Lipid-lowering agents such as fibrates and statins can have adverse
effects on muscle, including rhabdomyolysis; however, reliable risk estimates
for rhabdomyolysis are lacking. Graham and colleagues reviewed 1998-2001 pharmacy
and hospital claims data and medical records for patients prescribed statins
and fibrates, alone or in combination, to estimate the incidence of hospitalization
for rhabdomyolysis. They found that rhabdomyolysis risk was low for monotherapy
with atorvastatin, pravastatin, or simvastatin, but the risk increased for
patients prescribed combined statin-fibrate therapy, particularly older patients
with diabetes mellitus. Patients taking cerivastatin plus a fibrate had a
10% annual risk of rhabdomyolysis.
The relationship of subclinical thyroid dysfunction to morbidity and
mortality in older individuals is unclear. To assess the long-term impact
of subclinical thyroid dysfunction on performance and survival, Gussekloo
and colleaguesArticle conducted a prospective, population-based
study of persons aged 85 through 89 years in Leiden, the Netherlands. Comparing
participants with subclinical or overt hypothyroidism at baseline with those
having normal thyroid function, the authors found no differences in activity,
depressive symptoms, or cognitive function. However, persons with increased
thyrotropin levels had a lower risk of mortality over 3 years of follow-up.
In an editorial,Article Cooper discusses the implications
of these findings for the care of elderly patients.
Between 1944 and 1957, large amounts of sodium iodide 131 (131I) were released into the atmosphere near the Hanford Nuclear Site in
Washington state, and there has been concern that exposed individuals may
have an increased risk of thyroid disease. Davis and colleagues report results
of a retrospective cohort study involving individuals born from 1940 through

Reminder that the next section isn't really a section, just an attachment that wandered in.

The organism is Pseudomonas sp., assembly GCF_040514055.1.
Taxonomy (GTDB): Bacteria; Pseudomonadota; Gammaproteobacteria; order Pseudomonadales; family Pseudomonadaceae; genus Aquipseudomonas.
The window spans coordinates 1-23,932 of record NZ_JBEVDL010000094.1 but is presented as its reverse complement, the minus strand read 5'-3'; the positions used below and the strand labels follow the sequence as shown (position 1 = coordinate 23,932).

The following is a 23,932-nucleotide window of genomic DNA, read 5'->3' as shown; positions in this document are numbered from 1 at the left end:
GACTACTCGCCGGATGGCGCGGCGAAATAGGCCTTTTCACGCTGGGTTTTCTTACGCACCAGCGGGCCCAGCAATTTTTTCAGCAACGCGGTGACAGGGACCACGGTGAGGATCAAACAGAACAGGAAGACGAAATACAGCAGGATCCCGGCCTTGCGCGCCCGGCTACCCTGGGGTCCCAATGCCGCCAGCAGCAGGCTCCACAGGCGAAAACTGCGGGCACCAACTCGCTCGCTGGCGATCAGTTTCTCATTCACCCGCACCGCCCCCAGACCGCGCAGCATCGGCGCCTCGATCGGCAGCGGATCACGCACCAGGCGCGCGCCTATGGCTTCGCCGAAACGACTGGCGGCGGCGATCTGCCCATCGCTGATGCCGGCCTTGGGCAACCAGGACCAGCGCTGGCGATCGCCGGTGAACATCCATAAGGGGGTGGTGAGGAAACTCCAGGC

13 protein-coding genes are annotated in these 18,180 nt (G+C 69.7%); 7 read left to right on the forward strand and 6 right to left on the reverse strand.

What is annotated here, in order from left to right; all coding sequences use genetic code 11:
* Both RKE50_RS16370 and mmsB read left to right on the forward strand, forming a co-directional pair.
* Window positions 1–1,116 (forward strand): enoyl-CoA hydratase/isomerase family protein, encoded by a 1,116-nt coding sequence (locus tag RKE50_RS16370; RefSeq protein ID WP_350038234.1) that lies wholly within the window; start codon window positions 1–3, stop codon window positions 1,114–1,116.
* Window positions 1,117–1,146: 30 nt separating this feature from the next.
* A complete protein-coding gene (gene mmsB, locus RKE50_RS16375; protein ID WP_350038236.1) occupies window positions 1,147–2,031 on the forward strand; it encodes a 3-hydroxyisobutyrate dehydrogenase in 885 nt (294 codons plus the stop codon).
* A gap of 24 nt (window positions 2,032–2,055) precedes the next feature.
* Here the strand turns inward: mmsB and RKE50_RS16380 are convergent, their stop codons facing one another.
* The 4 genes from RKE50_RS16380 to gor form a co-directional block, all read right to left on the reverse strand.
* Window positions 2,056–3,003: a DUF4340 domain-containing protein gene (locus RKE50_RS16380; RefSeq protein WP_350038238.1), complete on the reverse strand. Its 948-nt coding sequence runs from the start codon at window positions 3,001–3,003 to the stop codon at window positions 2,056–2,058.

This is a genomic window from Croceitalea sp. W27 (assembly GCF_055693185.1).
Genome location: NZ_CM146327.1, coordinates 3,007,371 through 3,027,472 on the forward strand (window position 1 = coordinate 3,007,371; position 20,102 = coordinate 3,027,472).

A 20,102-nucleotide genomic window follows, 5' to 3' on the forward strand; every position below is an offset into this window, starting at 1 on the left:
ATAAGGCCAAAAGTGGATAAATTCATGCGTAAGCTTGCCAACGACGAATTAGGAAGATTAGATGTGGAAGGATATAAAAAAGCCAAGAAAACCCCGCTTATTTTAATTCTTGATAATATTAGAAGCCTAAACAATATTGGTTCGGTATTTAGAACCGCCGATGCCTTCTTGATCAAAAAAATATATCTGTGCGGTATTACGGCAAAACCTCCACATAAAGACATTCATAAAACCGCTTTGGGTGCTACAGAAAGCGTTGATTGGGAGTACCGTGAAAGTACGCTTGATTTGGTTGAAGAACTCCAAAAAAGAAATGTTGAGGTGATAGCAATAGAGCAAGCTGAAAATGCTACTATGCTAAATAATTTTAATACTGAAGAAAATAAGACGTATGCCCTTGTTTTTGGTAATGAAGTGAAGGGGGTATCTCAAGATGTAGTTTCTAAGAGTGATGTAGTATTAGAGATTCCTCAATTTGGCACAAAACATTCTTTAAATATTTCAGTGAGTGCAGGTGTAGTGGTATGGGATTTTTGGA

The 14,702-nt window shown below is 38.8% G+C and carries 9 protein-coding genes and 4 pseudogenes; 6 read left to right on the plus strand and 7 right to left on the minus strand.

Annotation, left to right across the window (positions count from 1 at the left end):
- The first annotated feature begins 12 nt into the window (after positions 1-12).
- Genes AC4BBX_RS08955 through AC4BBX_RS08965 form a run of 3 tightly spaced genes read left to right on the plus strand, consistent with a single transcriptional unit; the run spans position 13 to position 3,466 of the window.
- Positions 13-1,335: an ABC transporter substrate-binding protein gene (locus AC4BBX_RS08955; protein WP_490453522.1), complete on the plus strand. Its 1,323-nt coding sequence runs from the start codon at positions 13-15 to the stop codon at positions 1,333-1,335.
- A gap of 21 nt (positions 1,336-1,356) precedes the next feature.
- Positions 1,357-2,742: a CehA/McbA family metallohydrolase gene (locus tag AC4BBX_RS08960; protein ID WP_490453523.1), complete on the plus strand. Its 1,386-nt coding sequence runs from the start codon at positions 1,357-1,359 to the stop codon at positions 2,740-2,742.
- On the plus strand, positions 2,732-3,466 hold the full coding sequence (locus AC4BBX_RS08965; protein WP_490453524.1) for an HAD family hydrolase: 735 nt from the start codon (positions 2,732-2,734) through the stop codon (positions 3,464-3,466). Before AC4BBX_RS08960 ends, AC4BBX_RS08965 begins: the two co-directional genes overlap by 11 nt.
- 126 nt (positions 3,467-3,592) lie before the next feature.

1946, with presumed exposure to the Hanford 131I releases. In this
cohort of individuals with low-dose and protracted environmental 131I exposure during infancy and childhood, the authors found no association
of exposure with thyroid neoplasia, benign thyroid nodules, autoimmune thyroiditis,
Recent reports of serious harms associated with approved medications
have raised concerns about the drug approval and postmarketing surveillance
systems and about potential conflicts of interest in the evaluation of adverse
drug reactions. Several articles in this issue of JAMA explore
these issues. Psaty and colleaguesArticle report results
of a literature review and related internal Bayer Corporation documents, which
documented a clear and known association of cerivastatin with an increased
risk of rhabdomyolysis. An article by StromArticle discusses
the role of voluntary adverse event reporting in monitoring drug safety and
the limits of pharmacoepidemiologic analyses for triggering investigation
of potentially serious events. Piorkowski, in an invited response,Article describes
Bayer Corporation’s premarketing and postmarketing knowledge of and
response to reports of rhabdomyolysis related to cerivastatin use and critiques
the assertions of Psaty and colleagues,Article who
provide a response to those critiques. In an editorial,Article Fontanarosa,
Rennie, and DeAngelis describe the circumstances surrounding this collection
of articles and endorse measures to improve postmarketing drug surveillance
and patient safety.
A new initiative by the Centers for Disease Control and Prevention is
designed to promote research into how to develop HIV/AIDS prevention strategies
that are tailored to minority communities as well as to mentor young investigators
with ties to these underserved communities.
An altered and exaggerated immune response to arthropod bites may be
the cause of a pruritic papular eruption common in persons with human immunodeficiency
virus (HIV) infection in sub-Saharan Africa.
Clinical Crossroads Mandel reviews the
evaluation of a 64-year-old woman with a history of multinodular goiter and
partial thyroidectomy who has a new thyroid nodule.
For your patients: Information about thyroid nodules.
This Week in JAMA . JAMA. 2004;292(21):2547. doi:10.1001/jama.292.21.2547